by Esfandyar Batmanghelidj
In a joint press conference during a much anticipated state visit to Washington, French President Emmanuel Macron revealed that he and Donald Trump “had very frank discussions” on the future of the Iran nuclear deal and that he intended to work with the U.S. president “on a new deal with Iran.”
Trump did not commit to preserving the Joint Comprehensive Plan of Action (JCPOA), describing it as “a deal with decayed foundations” that is “falling down.” He told reporters that they will need “to see what happens on the 12th,” referring to the May 12 deadline for the renewal of critical sanctions waivers. But Macron’s intervention with Trump did seem to have some impact, with Trump expressing optimism that he and Macron “will have a great shot at doing a much bigger, maybe, deal.”
The French move was calculated to play to Trump’s ego, giving him the chance to supplant Obama’s signature foreign policy achievement with his own “bigger” agreement. Any success in convincing Trump to pursue diplomacy with Iran is welcome, given recent concern around the ascendency of figures such as National Security Advisor John Bolton and Secretary of State nominee Mike Pompeo, who have long advocated military confrontation with Iran.
Although Macron may have been able to win over Trump, his suggestion of a new deal threatens the delicate diplomatic consensus that made the JCPOA possible in the first place.
The reaction in Tehran was unambiguous. President Hassan Rouhani complained of the arrogance in Trump’s insistence on a new deal, staying, “Together with a leader of a European country they say: ‘We want to decide on an agreement reached by seven parties’. What for? With what right?”
Speaking in Brussels, Federica Mogherini, the EU’s diplomatic chief, aimed to downplay Macron’s proposed strategy and its possible effect on the consensus around the JCPOA. “On what can happen in the future we’ll see in the future, but there is one deal existing, it’s working, it needs to be preserved,” she stated.
In Moscow, Kremlin spokesman Dmitry Peskov declared that “We believe that no alternative exists so far” and demanded that Iran be properly included in further discussions.
That Macron’s statements sparked these unfavorable reactions from Iran, the European Union, and Russia suggests that the French have gone rogue in the course of the E3-US negotiations. Taking advantage of Germany’s domestic political turnover and the UK’s limited bandwidth to shape policy, the French have monopolized the negotiations with the United States, devising strategy with limited consultation with the other parties to the JCPOA.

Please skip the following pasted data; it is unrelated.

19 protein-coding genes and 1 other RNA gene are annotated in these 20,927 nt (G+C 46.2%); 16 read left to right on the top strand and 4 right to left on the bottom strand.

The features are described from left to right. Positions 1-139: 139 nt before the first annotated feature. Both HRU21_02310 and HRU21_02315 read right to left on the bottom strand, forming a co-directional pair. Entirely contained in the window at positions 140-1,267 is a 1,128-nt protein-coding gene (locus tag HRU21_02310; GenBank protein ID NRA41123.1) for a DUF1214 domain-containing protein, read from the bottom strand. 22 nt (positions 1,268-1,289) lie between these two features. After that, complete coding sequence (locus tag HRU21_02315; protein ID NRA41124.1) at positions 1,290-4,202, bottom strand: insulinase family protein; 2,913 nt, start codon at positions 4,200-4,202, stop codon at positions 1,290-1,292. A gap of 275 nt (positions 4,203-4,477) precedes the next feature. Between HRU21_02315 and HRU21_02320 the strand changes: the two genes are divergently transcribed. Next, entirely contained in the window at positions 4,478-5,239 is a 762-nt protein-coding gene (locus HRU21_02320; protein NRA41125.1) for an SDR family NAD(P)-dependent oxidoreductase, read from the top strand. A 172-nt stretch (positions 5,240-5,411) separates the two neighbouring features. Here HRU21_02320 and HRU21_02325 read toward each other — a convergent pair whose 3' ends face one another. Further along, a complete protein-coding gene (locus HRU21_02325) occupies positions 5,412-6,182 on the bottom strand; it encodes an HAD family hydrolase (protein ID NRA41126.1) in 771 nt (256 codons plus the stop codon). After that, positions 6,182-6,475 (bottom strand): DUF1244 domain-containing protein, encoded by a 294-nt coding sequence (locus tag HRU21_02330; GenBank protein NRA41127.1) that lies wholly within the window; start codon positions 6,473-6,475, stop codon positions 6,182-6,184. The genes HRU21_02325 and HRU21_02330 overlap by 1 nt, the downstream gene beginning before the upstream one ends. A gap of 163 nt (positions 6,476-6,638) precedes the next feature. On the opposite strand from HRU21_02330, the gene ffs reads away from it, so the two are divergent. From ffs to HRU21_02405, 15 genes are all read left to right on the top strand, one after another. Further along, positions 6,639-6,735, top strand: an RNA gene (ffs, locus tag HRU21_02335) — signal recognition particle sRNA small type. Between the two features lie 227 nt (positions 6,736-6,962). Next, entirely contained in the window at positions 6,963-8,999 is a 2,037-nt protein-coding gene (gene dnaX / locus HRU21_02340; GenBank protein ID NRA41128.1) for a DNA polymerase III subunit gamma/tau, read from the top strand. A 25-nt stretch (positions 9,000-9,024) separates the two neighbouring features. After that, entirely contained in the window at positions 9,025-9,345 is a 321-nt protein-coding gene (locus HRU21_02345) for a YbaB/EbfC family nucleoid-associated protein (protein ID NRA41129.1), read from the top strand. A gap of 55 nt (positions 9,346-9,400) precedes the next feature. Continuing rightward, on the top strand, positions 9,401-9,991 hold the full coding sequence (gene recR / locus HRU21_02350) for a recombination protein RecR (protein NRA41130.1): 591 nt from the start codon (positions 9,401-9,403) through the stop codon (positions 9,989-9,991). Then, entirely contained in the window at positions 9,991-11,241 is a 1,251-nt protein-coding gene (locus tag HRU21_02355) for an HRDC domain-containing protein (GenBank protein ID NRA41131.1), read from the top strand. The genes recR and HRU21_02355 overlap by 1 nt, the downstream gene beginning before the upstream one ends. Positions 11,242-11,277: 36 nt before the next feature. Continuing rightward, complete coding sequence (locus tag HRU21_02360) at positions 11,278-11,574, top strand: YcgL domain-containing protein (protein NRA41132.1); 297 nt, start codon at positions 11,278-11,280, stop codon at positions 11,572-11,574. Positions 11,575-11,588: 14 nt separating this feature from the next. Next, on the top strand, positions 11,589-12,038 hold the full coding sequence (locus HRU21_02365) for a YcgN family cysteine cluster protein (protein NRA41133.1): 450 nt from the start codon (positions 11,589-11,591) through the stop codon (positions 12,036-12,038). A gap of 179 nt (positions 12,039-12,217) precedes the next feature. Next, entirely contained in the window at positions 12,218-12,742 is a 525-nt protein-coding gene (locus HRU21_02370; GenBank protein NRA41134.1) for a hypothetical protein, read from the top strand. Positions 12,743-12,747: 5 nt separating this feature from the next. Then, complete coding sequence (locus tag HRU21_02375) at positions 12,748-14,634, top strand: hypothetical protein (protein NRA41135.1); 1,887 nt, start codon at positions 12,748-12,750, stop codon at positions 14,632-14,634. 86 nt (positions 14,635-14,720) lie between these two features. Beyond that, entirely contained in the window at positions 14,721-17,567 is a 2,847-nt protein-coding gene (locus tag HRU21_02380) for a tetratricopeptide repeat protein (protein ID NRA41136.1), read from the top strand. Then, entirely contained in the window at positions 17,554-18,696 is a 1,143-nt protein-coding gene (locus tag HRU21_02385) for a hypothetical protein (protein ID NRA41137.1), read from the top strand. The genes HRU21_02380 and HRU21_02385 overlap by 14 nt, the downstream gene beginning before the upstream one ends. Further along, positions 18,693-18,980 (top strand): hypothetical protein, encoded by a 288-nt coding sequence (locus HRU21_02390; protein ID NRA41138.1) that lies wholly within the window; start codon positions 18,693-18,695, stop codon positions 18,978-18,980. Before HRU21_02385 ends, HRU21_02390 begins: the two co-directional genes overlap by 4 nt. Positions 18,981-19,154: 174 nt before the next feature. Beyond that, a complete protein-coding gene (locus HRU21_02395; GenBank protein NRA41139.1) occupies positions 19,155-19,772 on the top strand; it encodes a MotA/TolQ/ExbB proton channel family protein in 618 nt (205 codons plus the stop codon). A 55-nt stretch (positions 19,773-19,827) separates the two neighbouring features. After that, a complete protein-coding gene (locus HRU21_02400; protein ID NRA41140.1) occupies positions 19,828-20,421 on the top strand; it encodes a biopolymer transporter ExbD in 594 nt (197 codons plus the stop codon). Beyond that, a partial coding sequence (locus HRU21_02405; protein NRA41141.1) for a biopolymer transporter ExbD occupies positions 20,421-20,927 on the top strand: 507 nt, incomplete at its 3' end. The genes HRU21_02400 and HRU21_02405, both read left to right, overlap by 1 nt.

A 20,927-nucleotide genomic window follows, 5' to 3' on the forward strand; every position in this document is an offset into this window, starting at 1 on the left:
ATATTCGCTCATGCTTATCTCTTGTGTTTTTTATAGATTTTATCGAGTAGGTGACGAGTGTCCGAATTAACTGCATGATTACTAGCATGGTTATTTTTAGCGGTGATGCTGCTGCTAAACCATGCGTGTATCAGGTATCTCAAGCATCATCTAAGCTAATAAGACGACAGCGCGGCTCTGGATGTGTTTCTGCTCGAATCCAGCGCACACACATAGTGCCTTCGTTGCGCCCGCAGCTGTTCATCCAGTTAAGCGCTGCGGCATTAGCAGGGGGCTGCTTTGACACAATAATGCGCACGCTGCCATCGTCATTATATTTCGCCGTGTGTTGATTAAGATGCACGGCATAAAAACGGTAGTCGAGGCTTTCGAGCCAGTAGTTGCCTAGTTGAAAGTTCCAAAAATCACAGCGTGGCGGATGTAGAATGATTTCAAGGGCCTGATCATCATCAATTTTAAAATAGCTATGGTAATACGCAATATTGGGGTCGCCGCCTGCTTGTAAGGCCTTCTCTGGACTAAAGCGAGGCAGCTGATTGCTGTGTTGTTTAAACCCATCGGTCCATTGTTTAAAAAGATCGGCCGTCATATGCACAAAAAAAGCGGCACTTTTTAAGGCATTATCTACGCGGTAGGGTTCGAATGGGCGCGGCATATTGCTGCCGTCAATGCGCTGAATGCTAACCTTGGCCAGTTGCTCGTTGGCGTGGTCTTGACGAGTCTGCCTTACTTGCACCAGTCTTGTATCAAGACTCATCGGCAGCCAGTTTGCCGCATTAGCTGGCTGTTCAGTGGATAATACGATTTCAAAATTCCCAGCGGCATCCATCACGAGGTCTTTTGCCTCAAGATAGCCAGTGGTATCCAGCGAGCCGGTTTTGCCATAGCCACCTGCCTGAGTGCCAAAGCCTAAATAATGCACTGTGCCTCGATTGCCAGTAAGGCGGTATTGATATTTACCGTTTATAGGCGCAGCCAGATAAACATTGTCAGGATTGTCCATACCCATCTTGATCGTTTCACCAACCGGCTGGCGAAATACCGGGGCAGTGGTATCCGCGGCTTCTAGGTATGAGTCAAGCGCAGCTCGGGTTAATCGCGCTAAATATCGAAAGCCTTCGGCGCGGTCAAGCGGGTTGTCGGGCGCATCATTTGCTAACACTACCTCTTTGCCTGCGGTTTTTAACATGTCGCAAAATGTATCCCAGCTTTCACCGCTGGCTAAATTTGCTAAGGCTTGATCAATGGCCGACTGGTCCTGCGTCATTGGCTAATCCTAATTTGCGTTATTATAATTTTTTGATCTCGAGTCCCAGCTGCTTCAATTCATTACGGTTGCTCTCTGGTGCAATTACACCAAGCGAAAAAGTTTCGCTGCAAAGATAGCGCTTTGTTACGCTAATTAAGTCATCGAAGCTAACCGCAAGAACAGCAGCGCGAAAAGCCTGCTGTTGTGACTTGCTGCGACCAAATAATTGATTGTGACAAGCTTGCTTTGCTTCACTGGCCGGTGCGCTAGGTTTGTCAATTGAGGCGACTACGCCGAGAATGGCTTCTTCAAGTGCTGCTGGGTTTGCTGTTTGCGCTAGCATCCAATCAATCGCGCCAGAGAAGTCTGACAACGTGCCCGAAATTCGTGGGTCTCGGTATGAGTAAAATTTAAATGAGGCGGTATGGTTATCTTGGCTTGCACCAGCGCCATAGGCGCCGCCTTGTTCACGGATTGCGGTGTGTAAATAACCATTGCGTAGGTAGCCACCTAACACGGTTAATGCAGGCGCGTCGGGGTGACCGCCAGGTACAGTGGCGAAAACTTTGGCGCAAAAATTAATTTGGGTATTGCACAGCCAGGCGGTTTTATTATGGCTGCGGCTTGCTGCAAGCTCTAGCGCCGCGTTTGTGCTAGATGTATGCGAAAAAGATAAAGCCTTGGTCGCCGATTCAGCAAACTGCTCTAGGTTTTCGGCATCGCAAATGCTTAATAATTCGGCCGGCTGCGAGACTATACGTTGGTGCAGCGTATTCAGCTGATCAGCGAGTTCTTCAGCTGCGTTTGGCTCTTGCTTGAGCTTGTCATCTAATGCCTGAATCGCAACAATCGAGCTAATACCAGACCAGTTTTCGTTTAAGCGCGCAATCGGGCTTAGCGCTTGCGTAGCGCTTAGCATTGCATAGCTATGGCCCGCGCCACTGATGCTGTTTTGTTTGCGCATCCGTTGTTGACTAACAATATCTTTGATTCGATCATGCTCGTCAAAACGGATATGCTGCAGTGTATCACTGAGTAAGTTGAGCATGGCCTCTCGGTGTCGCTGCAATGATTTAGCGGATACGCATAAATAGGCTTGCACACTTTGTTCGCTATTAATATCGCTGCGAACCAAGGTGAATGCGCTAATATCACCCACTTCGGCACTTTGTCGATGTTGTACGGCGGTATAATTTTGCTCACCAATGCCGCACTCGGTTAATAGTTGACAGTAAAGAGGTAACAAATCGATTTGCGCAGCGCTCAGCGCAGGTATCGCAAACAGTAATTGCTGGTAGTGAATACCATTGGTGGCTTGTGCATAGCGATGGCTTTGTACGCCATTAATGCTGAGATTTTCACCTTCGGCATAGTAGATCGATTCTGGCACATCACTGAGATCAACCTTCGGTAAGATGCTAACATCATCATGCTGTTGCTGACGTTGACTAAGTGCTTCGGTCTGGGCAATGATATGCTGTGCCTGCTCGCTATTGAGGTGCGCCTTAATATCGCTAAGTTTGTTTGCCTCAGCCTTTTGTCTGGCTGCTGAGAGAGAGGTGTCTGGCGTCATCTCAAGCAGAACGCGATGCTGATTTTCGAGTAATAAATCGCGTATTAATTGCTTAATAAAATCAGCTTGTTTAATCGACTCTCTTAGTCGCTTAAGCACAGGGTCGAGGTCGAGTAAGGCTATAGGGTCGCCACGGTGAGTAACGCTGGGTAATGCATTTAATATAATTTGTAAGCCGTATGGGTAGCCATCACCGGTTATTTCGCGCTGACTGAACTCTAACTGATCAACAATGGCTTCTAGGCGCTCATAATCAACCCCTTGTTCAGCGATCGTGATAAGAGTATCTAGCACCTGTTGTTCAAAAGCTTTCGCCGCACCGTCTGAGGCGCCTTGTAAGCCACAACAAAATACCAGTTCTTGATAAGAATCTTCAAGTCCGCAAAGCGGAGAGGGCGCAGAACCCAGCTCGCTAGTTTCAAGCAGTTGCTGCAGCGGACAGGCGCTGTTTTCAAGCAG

Macron has cast himself as the savior of the nuclear deal, and his personal rapport with Trump does offer real hope that the agreement can be preserved. But that rapport has been used to advance a decidedly French policy towards Iran rather than a consensus policy devised among the parties to the JCPOA. This is the central flaw of the French approach. France is increasingly diverging from what is considered politically advisable or feasible in European capitals, in Moscow and Beijing, and most crucially in Tehran.
A Growing Divergence
The French proposal of an “add-on” agreement is now new. In October 2017, Iranian stakeholders themselves signaled openness to discussions on the country’s missile program. But the political circumstances in October were different. Trump “decertified” Iran’s compliance with the Iran nuclear deal, a move that was widely condemned and that marked the United States as the most unfaithful party with regards to implementation. In response to Trump’s move, Europe, Russia, and China stood firmly behind Iran’s continued and verifiable compliance with JCPOA commitments.
However, Trump’s antipathy towards the deal only intensified over the subsequent months. In January, he issued an ultimatum to the Europeans to “fix” the nuclear deal, insisting on direct negotiations between the State Department and diplomats from the E3 (France, Germany, and the United Kingdom).